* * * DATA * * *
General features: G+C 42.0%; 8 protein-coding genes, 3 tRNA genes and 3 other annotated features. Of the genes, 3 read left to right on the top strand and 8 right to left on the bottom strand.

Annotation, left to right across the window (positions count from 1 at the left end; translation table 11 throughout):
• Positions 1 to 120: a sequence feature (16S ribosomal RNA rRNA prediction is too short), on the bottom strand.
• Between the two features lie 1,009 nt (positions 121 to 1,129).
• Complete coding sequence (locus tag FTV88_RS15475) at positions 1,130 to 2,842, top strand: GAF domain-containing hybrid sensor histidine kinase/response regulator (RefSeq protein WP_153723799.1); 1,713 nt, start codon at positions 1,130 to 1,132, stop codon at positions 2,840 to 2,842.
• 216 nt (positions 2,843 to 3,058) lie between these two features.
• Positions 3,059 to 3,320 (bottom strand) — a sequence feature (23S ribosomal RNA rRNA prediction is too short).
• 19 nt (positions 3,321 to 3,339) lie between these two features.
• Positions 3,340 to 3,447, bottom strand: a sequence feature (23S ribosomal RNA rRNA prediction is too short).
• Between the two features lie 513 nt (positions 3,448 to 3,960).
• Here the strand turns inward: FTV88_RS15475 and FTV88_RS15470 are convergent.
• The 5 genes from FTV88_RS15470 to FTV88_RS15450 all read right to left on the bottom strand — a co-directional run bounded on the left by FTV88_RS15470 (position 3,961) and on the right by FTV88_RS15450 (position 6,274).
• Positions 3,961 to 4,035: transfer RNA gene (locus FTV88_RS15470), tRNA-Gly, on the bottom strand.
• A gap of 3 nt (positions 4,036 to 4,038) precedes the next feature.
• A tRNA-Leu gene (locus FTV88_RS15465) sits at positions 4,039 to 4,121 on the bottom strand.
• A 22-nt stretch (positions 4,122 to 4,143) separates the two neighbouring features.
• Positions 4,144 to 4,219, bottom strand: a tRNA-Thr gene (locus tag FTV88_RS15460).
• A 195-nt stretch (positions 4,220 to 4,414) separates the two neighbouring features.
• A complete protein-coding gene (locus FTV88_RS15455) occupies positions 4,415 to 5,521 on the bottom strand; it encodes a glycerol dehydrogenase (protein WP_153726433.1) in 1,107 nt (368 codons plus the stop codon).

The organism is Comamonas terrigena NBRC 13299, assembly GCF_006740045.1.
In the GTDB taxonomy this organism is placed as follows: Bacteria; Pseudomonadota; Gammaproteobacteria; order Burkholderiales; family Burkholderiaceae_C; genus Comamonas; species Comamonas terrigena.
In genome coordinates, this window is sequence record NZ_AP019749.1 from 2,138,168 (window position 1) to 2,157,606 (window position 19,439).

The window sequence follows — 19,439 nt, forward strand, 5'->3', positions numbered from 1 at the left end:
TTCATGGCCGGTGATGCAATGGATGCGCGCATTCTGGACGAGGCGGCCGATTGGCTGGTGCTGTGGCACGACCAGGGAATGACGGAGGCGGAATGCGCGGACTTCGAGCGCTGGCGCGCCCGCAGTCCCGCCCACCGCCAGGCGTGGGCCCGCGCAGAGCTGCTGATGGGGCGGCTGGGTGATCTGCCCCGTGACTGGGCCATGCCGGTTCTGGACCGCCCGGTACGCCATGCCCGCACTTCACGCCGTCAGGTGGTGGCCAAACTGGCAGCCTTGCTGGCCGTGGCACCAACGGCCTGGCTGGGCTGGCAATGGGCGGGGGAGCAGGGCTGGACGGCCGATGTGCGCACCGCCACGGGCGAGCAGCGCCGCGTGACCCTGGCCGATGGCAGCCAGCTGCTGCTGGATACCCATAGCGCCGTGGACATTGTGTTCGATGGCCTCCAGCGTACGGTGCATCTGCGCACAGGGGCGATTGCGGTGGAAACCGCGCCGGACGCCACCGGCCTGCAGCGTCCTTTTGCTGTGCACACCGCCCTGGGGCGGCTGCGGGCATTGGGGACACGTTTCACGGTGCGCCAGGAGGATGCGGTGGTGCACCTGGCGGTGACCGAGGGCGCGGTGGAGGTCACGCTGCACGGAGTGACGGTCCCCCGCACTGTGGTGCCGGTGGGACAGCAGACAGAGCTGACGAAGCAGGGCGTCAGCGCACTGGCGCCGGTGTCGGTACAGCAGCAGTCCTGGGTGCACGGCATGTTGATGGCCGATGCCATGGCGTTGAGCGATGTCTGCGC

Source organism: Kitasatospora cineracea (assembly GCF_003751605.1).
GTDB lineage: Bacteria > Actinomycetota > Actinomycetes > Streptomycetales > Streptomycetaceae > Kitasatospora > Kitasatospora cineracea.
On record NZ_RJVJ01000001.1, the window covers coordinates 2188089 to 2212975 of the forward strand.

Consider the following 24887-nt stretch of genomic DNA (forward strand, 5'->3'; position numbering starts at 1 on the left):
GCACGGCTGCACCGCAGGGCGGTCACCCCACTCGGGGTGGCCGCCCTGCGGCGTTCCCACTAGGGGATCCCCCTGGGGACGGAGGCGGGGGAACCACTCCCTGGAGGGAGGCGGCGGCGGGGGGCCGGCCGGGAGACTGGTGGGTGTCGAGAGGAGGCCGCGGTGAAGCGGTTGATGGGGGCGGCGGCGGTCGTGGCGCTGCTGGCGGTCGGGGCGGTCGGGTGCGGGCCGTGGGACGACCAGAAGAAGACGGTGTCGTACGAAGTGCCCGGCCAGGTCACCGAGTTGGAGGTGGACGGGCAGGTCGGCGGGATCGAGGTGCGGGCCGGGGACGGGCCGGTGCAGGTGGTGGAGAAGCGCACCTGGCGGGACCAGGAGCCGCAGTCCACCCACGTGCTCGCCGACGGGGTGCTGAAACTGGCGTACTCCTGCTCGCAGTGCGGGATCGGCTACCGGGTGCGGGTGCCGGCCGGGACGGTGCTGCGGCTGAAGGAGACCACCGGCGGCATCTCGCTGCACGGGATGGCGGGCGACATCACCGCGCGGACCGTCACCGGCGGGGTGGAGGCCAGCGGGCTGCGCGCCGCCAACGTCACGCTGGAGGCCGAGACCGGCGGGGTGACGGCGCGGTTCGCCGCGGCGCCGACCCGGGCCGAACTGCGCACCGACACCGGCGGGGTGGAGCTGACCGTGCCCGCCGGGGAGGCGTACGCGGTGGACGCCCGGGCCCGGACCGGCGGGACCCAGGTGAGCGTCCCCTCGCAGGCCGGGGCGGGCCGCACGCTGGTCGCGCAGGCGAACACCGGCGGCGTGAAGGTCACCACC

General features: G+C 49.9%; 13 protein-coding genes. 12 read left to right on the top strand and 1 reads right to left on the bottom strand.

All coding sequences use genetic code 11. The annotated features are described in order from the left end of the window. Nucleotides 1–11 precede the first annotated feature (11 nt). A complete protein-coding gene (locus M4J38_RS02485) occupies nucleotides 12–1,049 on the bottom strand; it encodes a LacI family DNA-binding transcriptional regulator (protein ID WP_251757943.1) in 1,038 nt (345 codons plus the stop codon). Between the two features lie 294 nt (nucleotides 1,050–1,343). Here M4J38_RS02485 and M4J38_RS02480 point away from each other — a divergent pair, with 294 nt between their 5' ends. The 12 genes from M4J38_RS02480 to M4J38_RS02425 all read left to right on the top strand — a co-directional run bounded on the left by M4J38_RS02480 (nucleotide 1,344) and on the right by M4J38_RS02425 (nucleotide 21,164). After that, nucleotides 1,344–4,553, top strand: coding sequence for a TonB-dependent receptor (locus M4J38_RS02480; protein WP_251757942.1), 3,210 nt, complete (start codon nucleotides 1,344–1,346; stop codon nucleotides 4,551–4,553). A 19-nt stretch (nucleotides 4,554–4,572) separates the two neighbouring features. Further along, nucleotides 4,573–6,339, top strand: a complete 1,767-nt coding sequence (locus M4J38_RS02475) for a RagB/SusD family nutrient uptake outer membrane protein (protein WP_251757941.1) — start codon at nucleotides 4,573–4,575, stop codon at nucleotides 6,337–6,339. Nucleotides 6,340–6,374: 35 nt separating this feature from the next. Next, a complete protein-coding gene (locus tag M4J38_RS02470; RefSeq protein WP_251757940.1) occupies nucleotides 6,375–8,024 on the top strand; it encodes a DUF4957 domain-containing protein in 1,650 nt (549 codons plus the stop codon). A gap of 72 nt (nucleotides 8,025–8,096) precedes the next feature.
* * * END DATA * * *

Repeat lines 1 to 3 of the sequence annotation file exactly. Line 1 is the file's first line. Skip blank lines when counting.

General features: G+C 42.0%; 8 protein-coding genes, 3 tRNA genes and 3 other annotated features. Of the genes, 3 read left to right on the top strand and 8 right to left on the bottom strand.

Annotation, left to right across the window (positions count from 1 at the left end; translation table 11 throughout):
• Positions 1 to 120: a sequence feature (16S ribosomal RNA rRNA prediction is too short), on the bottom strand.